While 2020 and the COVID-19 pandemic brought many challenges to the business community, for some it marked the start of something new. The West Duluth community welcomed a few new small businesses to bring more eco-friendly choices, ambiance and a new place to gather — though at a responsible distance.

Ren Market provides sustainable options

Ren Market owner Kendra Dean has a passion for sustainability. Her background in environmental science and own journey to reduce the waste she produces inspired her to open her store, which specializes in zero-waste products.

"I became frustrated that it's so hard to find products, specifically for the kitchen and bathroom, that are plastic-free. So much comes packaged in plastic and we don't think anything about grabbing another container," Dean said. "I was a little disgusted with myself for the amount of waste."

Owner of Ren Market Kendra Dean poses for a portrait Friday, Feb. 19, in her shop in West Duluth. Dean aims to bring sustainable and environmentally friendly products to Duluth. (Tyler Schank / tschank@duluthnews.com)
Owner of Ren Market Kendra Dean poses for a portrait Friday, Feb. 19, in her shop in West Duluth. Dean aims to bring sustainable and environmentally friendly products to Duluth. (Tyler Schank / tschank@duluthnews.com)

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After Dean visited a zero-waste store in the Twin Cities, she was inspired by the concept and believed it would fit in Duluth.

At Ren Market, located at 519 N. Central Ave., Dean buys items, such as eco-friendly shampoo, in bulk and customers bring their own containers for refills.

"It produces less waste and that way you only pay for the amount that you want," Dean said.

Dean strives to keep her cleaning and household products, from kitchen cleaners to shampoo bars, from ethical sources, affordable and environmentally friendly.

The bottle bank (bottom shelf) at Ren Market allows customers to repurpose used, sanitized containers for free that have been donated. Customers may also purchase brand new containers (top shelf) if they wish. (Tyler Schank / tschank@duluthnews.com)
The bottle bank (bottom shelf) at Ren Market allows customers to repurpose used, sanitized containers for free that have been donated. Customers may also purchase brand new containers (top shelf) if they wish. (Tyler Schank / tschank@duluthnews.com)

The store opened in November and Dean said the community has embraced the concept.

"People kind of need to come in and look around before they get it, but once they do, they're usually pretty excited," Dean said.

Naturalight Candles shines a light

Kyia Plummer has been making candles for nine years. It started as a hobby. She made a few for friends and family around the holidays. But eventually, she started making them to sell at craft shows and art marketplaces.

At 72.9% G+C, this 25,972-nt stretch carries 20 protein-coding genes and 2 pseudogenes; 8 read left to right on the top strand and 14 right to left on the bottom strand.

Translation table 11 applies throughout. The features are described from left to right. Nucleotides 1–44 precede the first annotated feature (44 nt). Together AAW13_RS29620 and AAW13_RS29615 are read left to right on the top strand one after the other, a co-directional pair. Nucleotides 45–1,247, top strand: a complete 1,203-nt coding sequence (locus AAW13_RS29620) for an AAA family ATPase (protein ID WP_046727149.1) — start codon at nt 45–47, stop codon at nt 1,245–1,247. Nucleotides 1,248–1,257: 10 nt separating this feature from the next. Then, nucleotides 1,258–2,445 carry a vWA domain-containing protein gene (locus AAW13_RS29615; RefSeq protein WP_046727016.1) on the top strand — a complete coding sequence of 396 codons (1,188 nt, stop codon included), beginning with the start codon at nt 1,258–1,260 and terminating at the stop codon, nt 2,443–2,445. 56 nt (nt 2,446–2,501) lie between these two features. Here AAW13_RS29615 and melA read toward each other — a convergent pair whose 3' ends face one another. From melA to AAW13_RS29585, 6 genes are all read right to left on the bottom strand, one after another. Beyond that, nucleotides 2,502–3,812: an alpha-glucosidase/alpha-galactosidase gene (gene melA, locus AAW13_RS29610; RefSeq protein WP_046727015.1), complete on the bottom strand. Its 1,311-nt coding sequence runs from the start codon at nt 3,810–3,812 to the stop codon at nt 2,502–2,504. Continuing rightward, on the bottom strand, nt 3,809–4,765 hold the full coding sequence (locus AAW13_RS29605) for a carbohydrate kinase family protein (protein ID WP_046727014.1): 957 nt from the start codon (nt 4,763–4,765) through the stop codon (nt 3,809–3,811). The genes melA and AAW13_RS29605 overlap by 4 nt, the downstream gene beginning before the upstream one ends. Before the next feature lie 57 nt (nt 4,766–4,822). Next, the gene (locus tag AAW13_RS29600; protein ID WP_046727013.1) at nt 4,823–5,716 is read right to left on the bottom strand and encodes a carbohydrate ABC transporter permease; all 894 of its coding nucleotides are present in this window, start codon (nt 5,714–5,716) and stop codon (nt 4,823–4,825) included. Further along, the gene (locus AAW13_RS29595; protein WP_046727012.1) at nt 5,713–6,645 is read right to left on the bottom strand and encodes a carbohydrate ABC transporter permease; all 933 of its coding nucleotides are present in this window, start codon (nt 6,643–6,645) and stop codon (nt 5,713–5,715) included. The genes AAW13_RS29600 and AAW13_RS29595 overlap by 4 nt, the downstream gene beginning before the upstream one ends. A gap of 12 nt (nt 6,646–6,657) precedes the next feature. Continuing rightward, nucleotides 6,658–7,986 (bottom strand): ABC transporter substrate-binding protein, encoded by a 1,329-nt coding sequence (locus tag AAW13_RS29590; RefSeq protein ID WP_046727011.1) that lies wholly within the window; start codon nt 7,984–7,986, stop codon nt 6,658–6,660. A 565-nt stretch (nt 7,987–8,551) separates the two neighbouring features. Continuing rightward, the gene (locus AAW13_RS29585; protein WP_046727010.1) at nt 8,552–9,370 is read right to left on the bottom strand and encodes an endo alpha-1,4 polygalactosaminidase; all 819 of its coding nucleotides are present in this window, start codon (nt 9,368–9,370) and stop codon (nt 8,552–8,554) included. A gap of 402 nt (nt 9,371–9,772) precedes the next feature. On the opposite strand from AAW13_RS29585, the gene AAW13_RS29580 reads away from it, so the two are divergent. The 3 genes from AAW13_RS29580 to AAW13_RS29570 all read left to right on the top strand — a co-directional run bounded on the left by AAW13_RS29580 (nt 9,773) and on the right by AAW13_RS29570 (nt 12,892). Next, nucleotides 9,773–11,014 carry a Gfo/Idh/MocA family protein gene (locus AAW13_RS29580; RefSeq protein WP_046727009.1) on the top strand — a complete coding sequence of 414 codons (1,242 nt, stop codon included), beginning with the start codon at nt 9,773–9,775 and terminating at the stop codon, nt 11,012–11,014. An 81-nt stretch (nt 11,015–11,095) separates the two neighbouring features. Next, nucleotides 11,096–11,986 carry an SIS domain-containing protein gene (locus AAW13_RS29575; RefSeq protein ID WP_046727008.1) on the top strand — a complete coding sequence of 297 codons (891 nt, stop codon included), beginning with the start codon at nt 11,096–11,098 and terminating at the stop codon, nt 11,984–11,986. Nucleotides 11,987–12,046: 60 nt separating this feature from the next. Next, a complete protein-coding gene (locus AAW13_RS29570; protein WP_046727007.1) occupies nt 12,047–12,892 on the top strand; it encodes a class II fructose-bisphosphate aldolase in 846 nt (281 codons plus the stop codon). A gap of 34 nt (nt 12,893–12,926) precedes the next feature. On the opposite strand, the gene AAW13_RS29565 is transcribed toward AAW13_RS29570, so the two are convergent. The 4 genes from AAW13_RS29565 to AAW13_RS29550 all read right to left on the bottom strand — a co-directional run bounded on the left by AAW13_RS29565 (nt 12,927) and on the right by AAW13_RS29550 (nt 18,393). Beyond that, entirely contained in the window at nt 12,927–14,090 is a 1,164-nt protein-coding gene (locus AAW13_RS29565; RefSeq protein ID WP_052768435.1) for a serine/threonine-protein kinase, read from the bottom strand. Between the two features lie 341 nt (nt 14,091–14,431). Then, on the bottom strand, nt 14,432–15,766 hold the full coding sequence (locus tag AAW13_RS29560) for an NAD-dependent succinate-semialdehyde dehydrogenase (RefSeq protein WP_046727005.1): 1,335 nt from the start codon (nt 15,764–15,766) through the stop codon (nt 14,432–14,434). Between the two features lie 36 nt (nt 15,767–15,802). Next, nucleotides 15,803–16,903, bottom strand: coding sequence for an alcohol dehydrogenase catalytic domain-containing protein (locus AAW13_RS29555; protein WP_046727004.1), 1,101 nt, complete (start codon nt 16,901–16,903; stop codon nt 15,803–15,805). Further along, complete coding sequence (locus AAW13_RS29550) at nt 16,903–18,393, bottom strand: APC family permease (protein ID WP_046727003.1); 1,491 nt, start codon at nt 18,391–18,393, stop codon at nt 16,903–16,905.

Naturalight Candles owner Kyia Plummer poses for a portrait Friday, Feb. 19, at her shop in West Duluth. (Tyler Schank / tschank@duluthnews.com)
Naturalight Candles owner Kyia Plummer poses for a portrait Friday, Feb. 19, at her shop in West Duluth. (Tyler Schank / tschank@duluthnews.com)

"Then 2020 happened and all the shows and festivals I go to were canceled," Plummer said. "I decided it was time to just go for it. The space popped up and I thought, yeah. Let's give it a shot." Her store is located at 517 N. Central Ave.

Plummer's candles are 100% soybean wax candles made with phthalate- and paraben-free oils and pure-cotton wicks — avoiding petroleum byproducts, lead and zinc in the wicks.

"They last longer than average candles and give off a nice scent that doesn't slap you in the face with a strong scent when you walk into a room," Plummer said.

In addition to her handmade candles, Plummer sells gift-worthy merchandise created by local artists and friends.

Egyptian amber is part of Naturalight Candles' Northwoods Collection. The collection features outdoor-inspired scents, like fresh pine, cedar smoke and oak moss & amber. (Tyler Schank / tschank@duluthnews.com)
Egyptian amber is part of Naturalight Candles' Northwoods Collection. The collection features outdoor-inspired scents, like fresh pine, cedar smoke and oak moss & amber. (Tyler Schank / tschank@duluthnews.com)

"So far, the community's been accepting and excited," Plummer said. "People seem excited to see small businesses like this popping up and it's just been a wonderful experience so far."

The Boreal House celebrates tumultuous first year

When The Boreal House owner Katie Fast and her business partner, Julie LaTourelle, opened up the small bar at 330 N. 57th Ave W. in February 2020, Fast remembers being concerned about whether people would come.

"We sat in the bar and I thought, 'I really hope somebody shows up,'" Fast said. "It was our first time doing something like this and we didn't know how it would go. But a year later, I can say, 'Man, did people show up.'"

The Boreal House is located at 330 N. 57th Ave. W., Duluth. (Steve Kuchera / 2020 file / News Tribune)
The Boreal House is located at 330 N. 57th Ave. W., Duluth. (Steve Kuchera / 2020 file / News Tribune)

But owning a new bar in 2020 did come with some unexpected complications. Five weeks after their grand opening, the first COVID-19 shutdown hit and the bar didn't open again until June 1. They're recently reopened after the late-November shutdown.

"But we're still here," Fast said. "And the outpouring of support from this community has been wonderful."

The bar specializes in local brews on 16 taps, a craft cocktail menu made from local and regional liquors and a snack menu with items such as nachos, Duluth's Best Bread pretzels and homemade dips with chips.